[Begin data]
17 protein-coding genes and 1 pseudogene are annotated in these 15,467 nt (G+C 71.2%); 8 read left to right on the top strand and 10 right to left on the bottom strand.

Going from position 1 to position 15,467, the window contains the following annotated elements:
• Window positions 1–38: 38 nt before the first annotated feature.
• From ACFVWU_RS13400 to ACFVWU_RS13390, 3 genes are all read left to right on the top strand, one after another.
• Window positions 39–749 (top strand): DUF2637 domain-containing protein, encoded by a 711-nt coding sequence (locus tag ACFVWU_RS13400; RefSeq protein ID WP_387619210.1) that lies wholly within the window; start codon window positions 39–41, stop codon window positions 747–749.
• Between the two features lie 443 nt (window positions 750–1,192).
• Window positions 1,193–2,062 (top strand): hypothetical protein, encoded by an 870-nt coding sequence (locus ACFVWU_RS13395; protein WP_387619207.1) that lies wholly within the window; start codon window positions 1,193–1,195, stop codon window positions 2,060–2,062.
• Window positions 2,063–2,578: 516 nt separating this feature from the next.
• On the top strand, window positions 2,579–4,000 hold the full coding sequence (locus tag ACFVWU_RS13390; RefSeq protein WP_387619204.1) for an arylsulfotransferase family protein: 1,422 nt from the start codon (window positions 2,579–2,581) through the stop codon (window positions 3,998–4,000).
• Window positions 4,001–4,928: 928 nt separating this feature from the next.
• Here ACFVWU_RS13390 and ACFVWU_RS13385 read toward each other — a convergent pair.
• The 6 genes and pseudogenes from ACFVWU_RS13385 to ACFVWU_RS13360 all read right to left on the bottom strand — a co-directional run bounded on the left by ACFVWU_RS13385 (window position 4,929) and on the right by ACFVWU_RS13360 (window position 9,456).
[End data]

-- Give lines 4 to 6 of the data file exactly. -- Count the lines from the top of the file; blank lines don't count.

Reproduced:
• From ACFVWU_RS13400 to ACFVWU_RS13390, 3 genes are all read left to right on the top strand, one after another.
• Window positions 39–749 (top strand): DUF2637 domain-containing protein, encoded by a 711-nt coding sequence (locus tag ACFVWU_RS13400; RefSeq protein ID WP_387619210.1) that lies wholly within the window; start codon window positions 39–41, stop codon window positions 747–749.
• Between the two features lie 443 nt (window positions 750–1,192).